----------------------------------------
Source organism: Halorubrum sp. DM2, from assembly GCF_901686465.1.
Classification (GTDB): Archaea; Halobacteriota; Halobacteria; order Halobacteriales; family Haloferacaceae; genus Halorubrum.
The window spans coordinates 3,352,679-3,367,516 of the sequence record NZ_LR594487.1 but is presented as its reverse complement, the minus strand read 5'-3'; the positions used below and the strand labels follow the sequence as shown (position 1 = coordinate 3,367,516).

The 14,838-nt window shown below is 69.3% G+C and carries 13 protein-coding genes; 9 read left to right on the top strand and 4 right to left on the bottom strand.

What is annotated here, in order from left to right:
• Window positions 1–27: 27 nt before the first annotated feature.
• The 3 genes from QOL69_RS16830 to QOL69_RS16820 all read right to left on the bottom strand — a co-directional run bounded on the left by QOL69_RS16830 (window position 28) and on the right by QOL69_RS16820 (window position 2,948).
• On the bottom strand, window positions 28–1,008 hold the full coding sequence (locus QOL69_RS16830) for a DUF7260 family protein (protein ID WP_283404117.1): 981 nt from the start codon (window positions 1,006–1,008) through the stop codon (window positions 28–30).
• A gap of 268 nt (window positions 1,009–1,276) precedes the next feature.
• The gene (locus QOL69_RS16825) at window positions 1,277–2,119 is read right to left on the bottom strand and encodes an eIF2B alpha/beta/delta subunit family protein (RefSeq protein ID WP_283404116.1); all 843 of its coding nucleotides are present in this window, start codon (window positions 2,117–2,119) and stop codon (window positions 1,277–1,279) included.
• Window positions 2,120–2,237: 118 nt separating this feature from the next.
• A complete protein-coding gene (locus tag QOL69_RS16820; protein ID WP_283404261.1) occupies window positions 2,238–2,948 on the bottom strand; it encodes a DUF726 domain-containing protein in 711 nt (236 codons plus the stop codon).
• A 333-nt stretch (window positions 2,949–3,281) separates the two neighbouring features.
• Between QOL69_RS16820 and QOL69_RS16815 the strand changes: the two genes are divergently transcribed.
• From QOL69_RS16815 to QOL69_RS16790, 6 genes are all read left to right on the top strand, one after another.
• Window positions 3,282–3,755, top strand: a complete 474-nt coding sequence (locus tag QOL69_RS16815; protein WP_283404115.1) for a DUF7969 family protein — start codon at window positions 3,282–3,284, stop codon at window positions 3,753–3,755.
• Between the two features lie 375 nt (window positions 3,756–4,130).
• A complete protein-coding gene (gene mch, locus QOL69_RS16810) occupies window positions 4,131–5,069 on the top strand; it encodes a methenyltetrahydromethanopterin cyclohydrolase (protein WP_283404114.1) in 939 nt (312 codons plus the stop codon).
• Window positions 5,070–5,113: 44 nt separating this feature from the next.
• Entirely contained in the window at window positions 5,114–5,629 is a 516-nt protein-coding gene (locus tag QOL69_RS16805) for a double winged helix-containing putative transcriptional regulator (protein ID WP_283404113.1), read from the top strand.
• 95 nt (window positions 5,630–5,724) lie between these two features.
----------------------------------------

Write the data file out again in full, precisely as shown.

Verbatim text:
Source organism: Halorubrum sp. DM2, from assembly GCF_901686465.1.
Classification (GTDB): Archaea; Halobacteriota; Halobacteria; order Halobacteriales; family Haloferacaceae; genus Halorubrum.
The window spans coordinates 3,352,679-3,367,516 of the sequence record NZ_LR594487.1 but is presented as its reverse complement, the minus strand read 5'-3'; the positions used below and the strand labels follow the sequence as shown (position 1 = coordinate 3,367,516).

The 14,838-nt window shown below is 69.3% G+C and carries 13 protein-coding genes; 9 read left to right on the top strand and 4 right to left on the bottom strand.

What is annotated here, in order from left to right:
• Window positions 1–27: 27 nt before the first annotated feature.
• The 3 genes from QOL69_RS16830 to QOL69_RS16820 all read right to left on the bottom strand — a co-directional run bounded on the left by QOL69_RS16830 (window position 28) and on the right by QOL69_RS16820 (window position 2,948).
• On the bottom strand, window positions 28–1,008 hold the full coding sequence (locus QOL69_RS16830) for a DUF7260 family protein (protein ID WP_283404117.1): 981 nt from the start codon (window positions 1,006–1,008) through the stop codon (window positions 28–30).
• A gap of 268 nt (window positions 1,009–1,276) precedes the next feature.
• The gene (locus QOL69_RS16825) at window positions 1,277–2,119 is read right to left on the bottom strand and encodes an eIF2B alpha/beta/delta subunit family protein (RefSeq protein ID WP_283404116.1); all 843 of its coding nucleotides are present in this window, start codon (window positions 2,117–2,119) and stop codon (window positions 1,277–1,279) included.
• Window positions 2,120–2,237: 118 nt separating this feature from the next.
• A complete protein-coding gene (locus tag QOL69_RS16820; protein ID WP_283404261.1) occupies window positions 2,238–2,948 on the bottom strand; it encodes a DUF726 domain-containing protein in 711 nt (236 codons plus the stop codon).
• A 333-nt stretch (window positions 2,949–3,281) separates the two neighbouring features.
• Between QOL69_RS16820 and QOL69_RS16815 the strand changes: the two genes are divergently transcribed.
• From QOL69_RS16815 to QOL69_RS16790, 6 genes are all read left to right on the top strand, one after another.
• Window positions 3,282–3,755, top strand: a complete 474-nt coding sequence (locus tag QOL69_RS16815; protein WP_283404115.1) for a DUF7969 family protein — start codon at window positions 3,282–3,284, stop codon at window positions 3,753–3,755.
• Between the two features lie 375 nt (window positions 3,756–4,130).
• A complete protein-coding gene (gene mch, locus QOL69_RS16810) occupies window positions 4,131–5,069 on the top strand; it encodes a methenyltetrahydromethanopterin cyclohydrolase (protein WP_283404114.1) in 939 nt (312 codons plus the stop codon).
• Window positions 5,070–5,113: 44 nt separating this feature from the next.
• Entirely contained in the window at window positions 5,114–5,629 is a 516-nt protein-coding gene (locus tag QOL69_RS16805) for a double winged helix-containing putative transcriptional regulator (protein ID WP_283404113.1), read from the top strand.
• 95 nt (window positions 5,630–5,724) lie between these two features.